Three mental health patients who are suing the government for $800,000 have been treated with the "utmost respect and dignity", the Attorney-General maintains.
The men argue they were mistreated while in state care, and unnecessarily detained and medicated.
However, in her closing submissions in the High Court in Wellington this morning, the Attorney-General's lawyer, Martha Coleman, insisted there was no medical malpractice and psychiatrists often consulted with the men.
"There's no suggestion of any systemic failure," she told the court.
"[The men] have been treated with the utmost respect and dignity."
She said in order for patients to be detained for the least amount of time possible, there needed to be certain types of rehabilitative treatment.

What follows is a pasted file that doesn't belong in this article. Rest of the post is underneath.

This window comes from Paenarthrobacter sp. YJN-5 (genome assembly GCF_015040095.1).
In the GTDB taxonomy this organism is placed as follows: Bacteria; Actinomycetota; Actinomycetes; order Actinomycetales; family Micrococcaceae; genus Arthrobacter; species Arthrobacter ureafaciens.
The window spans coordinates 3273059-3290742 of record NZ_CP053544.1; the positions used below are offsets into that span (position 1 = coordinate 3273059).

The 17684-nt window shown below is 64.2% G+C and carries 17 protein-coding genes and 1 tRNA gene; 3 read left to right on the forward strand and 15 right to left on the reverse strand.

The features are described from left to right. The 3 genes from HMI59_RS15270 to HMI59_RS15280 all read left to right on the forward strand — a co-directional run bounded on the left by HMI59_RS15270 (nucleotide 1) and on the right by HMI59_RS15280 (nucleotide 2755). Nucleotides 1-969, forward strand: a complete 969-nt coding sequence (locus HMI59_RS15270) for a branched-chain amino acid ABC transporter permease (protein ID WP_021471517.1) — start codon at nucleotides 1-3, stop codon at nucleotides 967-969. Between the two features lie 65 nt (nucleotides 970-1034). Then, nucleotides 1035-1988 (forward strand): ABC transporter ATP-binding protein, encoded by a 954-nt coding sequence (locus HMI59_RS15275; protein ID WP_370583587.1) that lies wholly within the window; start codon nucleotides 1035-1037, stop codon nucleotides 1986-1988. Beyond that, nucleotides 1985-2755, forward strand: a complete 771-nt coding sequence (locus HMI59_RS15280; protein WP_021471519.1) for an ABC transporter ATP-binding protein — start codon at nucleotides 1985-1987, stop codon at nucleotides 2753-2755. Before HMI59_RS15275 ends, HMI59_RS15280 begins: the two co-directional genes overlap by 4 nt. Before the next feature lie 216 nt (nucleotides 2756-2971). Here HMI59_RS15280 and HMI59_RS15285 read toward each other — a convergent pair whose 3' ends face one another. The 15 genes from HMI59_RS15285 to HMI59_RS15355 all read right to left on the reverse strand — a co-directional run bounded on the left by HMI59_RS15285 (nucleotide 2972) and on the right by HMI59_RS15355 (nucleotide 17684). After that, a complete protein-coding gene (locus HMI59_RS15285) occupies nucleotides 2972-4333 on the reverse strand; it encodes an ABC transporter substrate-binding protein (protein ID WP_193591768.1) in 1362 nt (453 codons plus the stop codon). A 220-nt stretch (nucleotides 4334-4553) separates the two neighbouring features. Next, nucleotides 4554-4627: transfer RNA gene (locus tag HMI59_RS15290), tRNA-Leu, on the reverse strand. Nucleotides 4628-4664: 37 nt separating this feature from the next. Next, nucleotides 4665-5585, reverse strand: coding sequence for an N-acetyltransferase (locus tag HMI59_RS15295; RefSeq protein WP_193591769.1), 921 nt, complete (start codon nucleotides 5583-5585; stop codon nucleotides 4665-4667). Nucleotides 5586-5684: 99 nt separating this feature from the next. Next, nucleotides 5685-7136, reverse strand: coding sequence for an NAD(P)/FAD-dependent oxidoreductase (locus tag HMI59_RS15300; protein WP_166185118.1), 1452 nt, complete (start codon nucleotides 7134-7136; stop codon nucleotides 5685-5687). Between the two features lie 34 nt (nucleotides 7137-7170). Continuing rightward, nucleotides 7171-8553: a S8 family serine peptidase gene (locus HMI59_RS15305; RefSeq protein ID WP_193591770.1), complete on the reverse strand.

The lawyer for the men, Tony Ellis, earlier told the court they had been "put on a shelf and forgotten about".
Ellis is representing the men, while the Waitemata and Capital & Coast District Health Boards and the Attorney-General are among the five defendants.
The men have name suppression. One has been detained since 1999, one since 2002, and the other from between 2001 and 2014.
All three previously came before the courts on violence charges before detention.
Ms Coleman said it was important to balance rehabilitation, and maintaining the safety of staff and other patients.
"You have vulnerable people in a contained environment, but you also have the detention of people who are violent."